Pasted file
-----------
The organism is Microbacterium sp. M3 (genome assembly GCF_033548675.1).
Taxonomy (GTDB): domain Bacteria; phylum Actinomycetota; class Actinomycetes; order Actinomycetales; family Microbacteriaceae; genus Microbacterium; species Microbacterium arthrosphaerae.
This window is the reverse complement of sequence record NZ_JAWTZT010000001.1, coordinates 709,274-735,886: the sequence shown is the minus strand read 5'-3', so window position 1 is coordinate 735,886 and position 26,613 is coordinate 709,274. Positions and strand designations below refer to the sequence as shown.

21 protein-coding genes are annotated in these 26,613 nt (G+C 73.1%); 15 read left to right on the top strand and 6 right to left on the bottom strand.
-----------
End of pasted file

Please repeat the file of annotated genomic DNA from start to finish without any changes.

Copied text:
The organism is Microbacterium sp. M3 (genome assembly GCF_033548675.1).
Taxonomy (GTDB): domain Bacteria; phylum Actinomycetota; class Actinomycetes; order Actinomycetales; family Microbacteriaceae; genus Microbacterium; species Microbacterium arthrosphaerae.
This window is the reverse complement of sequence record NZ_JAWTZT010000001.1, coordinates 709,274-735,886: the sequence shown is the minus strand read 5'-3', so window position 1 is coordinate 735,886 and position 26,613 is coordinate 709,274. Positions and strand designations below refer to the sequence as shown.

21 protein-coding genes are annotated in these 26,613 nt (G+C 73.1%); 15 read left to right on the top strand and 6 right to left on the bottom strand.